|TROT News - December 2003||Home | Back|
|December 2003||Electronic Edition||Number 145|
Gene Glasscock's Trip Through Maryland
by Pat Oliva
In September 2002, Gene Glasscock and his two Tennessee walking horses began an historic journey to visit all 48 state capitals in the continental United States. The goals of this journey are to raise scholarship funds and to demonstrate the energy and contributions of senior citizens.
Trail Blazer magazine called and asked for support services for Gene while he was in Maryland. As a representative of Trail Riders of Today, I agreed to welcome him to Maryland and coordinate this part of his journey.
Gene Glasscock arrived at Sandy Point State Park October 6th after being trailered across the Bay Bridge. I had planned the best route for his trip to Annapolis to meet Governor Ehlrich and then into Washington, DC to be a guest of the National Park Police. Afterward he was on to Virginia.
Upon his arrival in Maryland, the arrangements for his overnight accommodations fell through. Jane Toal was with me to help any way she could. She was to be his guide on a tour of Annapolis after his horses were settled. We had to do some creative planning which involved going house to house on the route we had planned until we found someone who would agree to keep his horses for the night. We found the friendly family of John Duvall just a few miles down the road. They welcomed Gene's horses with open hearts and big smiles and their young daughter Jenna was especially helpful. The next day her whole class looked up the Long Riders Guild on the Internet and read about all of Gene's escapades. Jane agreed to let Gene stay at her place.
After a lunch at Jane's, we took a tour of Annapolis and Gene was shown the route he would ride Tuesday. We planned to travel to the city and then trailer back to the Duvall's to await the Governor meeting on Wednesday. Gene was adamant about riding every mile of his trip. He declined even a mile of trailering when he could ride. The plan was for him to proceed through Annapolis and pick up Route 450 outside of town to Bowie's rail trail. It was 22 miles of hard road riding. Jane and I had planned to follow him with a bright caution sign and blinkers.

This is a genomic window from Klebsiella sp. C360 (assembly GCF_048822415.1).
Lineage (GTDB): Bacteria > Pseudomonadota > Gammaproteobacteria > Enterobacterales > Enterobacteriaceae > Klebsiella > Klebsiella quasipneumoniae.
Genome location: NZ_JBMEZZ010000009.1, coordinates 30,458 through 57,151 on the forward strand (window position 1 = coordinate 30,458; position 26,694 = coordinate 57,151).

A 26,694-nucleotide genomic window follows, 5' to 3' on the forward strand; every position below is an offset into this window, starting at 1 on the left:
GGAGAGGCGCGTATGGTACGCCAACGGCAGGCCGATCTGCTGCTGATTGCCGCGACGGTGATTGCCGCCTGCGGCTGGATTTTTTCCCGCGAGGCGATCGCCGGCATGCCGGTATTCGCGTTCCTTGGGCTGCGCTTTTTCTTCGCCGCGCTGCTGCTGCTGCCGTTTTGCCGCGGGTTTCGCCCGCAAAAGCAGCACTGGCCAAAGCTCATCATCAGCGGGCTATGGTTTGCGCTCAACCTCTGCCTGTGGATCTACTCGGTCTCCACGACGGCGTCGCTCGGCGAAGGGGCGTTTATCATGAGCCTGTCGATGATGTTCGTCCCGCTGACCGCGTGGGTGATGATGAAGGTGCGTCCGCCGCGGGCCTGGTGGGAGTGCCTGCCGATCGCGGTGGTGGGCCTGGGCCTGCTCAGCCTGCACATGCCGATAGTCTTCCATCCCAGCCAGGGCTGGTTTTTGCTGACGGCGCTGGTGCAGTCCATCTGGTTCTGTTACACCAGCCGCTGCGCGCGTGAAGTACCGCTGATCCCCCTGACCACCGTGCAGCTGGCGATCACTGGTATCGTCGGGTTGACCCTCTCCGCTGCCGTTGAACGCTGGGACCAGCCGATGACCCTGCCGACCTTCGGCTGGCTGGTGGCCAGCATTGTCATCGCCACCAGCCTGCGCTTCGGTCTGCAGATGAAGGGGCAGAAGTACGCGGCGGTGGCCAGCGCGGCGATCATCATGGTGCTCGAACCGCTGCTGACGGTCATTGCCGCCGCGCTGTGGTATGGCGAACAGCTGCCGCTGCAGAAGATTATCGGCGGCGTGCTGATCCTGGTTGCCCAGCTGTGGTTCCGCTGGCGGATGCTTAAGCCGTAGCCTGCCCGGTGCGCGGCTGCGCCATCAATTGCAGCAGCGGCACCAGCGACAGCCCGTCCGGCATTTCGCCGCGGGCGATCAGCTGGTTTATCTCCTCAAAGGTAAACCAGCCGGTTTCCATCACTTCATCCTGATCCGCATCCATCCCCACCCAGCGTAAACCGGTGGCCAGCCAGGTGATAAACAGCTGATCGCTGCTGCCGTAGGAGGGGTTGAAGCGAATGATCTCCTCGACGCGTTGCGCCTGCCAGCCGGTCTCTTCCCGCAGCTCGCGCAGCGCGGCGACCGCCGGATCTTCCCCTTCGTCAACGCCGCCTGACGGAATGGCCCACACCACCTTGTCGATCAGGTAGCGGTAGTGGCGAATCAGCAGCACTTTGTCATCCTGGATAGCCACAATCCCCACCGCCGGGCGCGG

One would think that a man and two walking horses would be easy to keep an eye on and follow. As we were starting out the owner of the parking lot where we had made arrangements to park, asked us to move my trailer to the other side of the lot. Gene said he would start, as there was a good bikeway on the side of the road. When Jane and I went down Rowe Street to find him, he was nowhere in sight. We learned that he had not followed the route but had traveled down West Street, one of the busiest streets through the heart of Annapolis. After some frantic searching, many cell phone calls and pure luck, we finally caught up with him at a gas station. He was talking to a reporter and waiting for a photographer. He made the front page of the Annapolis Newspaper the next day.